Sometimes, buried bodies can't rest in peace.
As St. Louis grew, congregations formed new cemeteries, and sometimes had to move old ones.
Roosevelt High School, in south St. Louis, was built on the grounds of a former cemetery; stories that the building is haunted continue to be told. During the construction of Ikea, off Vandeventer, workers found a long-forgotten grave from a long-forgotten cemetery.
And one city park is the site of an old cemetery.
Old Picker's Cemetery
Children in part of South City have long exchanged stories of ghosts haunting Roosevelt High School. The school building is on the site of a former cemetery, and though the graves were supposed to have been moved before construction began, not all of them were.
Old Picker, or Old Picker's, Cemetery hadn't had any burials in it for about 25 years when construction began in 1922. The cemetery was bounded by Arsenal on the north, Wyoming on the south, Louisiana west and Compton east, with Juniata running through it. The high school's campus is nearly the same, but ends a block south of Arsenal at Hartford.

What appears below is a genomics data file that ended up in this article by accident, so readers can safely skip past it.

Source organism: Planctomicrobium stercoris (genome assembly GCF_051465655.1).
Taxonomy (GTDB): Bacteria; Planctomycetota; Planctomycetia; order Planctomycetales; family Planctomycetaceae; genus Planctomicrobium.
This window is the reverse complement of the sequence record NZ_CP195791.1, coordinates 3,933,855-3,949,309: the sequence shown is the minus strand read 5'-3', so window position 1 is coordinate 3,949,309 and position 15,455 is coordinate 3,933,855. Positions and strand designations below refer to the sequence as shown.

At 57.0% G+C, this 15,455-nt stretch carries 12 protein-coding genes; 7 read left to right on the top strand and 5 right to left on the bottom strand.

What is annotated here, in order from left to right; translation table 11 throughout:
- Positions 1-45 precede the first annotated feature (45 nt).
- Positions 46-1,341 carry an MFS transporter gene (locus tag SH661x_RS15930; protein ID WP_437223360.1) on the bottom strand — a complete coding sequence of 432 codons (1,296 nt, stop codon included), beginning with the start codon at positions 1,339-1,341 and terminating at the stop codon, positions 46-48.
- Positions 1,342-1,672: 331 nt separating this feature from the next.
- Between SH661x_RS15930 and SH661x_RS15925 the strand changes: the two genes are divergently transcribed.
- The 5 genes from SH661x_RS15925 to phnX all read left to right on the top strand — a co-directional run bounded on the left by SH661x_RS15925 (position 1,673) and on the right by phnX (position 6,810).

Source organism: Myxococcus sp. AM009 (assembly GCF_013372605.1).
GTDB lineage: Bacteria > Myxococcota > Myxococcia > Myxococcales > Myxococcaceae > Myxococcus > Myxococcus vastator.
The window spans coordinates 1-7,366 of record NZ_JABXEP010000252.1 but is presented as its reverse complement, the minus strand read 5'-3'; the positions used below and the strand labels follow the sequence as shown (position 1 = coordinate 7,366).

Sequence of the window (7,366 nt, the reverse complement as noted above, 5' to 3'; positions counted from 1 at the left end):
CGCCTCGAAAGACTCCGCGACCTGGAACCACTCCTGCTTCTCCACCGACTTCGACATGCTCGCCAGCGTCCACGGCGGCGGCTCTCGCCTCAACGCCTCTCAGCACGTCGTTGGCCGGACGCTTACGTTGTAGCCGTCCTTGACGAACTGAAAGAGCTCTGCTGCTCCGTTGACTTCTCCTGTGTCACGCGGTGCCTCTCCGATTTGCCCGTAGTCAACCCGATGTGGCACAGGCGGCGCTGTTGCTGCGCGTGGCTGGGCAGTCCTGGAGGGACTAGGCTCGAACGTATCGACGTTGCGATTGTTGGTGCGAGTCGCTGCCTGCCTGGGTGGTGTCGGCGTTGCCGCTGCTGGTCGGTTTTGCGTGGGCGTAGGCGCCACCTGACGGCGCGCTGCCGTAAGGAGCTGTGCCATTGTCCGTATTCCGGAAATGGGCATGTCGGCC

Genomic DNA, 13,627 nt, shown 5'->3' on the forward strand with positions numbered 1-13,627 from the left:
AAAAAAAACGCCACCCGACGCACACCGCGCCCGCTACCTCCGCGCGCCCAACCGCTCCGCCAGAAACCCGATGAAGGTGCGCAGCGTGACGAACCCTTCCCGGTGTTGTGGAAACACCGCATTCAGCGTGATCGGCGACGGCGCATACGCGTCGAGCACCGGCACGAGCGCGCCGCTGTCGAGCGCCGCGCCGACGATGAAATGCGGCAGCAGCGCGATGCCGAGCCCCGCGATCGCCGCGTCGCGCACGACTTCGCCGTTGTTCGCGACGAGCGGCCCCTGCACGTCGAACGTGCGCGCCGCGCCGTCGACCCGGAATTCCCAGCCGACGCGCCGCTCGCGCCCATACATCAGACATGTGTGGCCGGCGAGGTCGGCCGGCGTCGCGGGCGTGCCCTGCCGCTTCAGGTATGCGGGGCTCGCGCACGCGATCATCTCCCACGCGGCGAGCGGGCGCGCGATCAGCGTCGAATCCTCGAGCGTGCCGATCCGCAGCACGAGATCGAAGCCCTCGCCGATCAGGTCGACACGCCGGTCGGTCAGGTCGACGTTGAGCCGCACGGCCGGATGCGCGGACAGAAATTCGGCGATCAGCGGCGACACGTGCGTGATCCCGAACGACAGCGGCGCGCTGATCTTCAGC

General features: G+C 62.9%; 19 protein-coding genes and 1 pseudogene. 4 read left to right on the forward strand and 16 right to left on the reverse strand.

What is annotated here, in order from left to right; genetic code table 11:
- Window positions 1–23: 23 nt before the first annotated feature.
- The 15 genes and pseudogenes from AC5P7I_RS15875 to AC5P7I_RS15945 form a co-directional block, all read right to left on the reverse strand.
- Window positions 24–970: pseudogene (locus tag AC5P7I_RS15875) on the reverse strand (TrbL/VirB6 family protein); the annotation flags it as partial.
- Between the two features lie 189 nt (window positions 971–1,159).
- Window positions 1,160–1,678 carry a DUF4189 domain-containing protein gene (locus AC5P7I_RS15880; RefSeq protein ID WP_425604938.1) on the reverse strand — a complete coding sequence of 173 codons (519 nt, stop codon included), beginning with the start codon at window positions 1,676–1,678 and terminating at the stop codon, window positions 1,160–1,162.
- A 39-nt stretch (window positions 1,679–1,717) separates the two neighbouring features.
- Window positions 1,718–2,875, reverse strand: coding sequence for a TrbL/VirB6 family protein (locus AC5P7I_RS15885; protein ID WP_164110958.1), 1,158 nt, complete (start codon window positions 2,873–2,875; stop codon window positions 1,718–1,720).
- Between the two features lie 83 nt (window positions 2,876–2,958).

In 1916, workmen dug up graves on the section of the cemetery north of Juniata when the Lutheran church that owned the land wanted to sell it to make room for homes to be built. Workers were paid by the grave, and the article in the St. Louis Star-Times notes they "were in a hurry to open as many graves as possible to increase their daily wage." They'd remove the bones from opened coffins, but left the caskets in place. The cemetery hadn't been used since about 1901.
An article from Nov. 25, 1922, describes workers who found the coffin of a young woman while working at the site of the school; it was at least the third coffin workers found while building the high school.
The cemetery served a Lutheran church.
Men dig up cemetery graves at $1 each
Old St. Marcus Cemetery
A cemetery that opened in 1856, St. Marcus became "Old St. Marcus" when another cemetery with the same name opened south of the River des Peres. As new burials went to the newer cemetery, the old one slowly deteriorated.
In the 1960s, a legal fight arose over whether the German Evangelical St. Marcus Congregation, the owners of the cemetery, could sell it to a developer to build new houses. By 1965, the cemetery was described as "weed-strewn and debris-littered," and photographs showed toppled grave markers and vandalism.
A 1966 article describes vandals who broke into the mausoleum, broke open caskets and placed a headless skeleton in a sitting position. A 1964 article said vandals broke into the mausoleum, removed a body from a copper casket, then stuffed the casket with newspapers and set it on fire.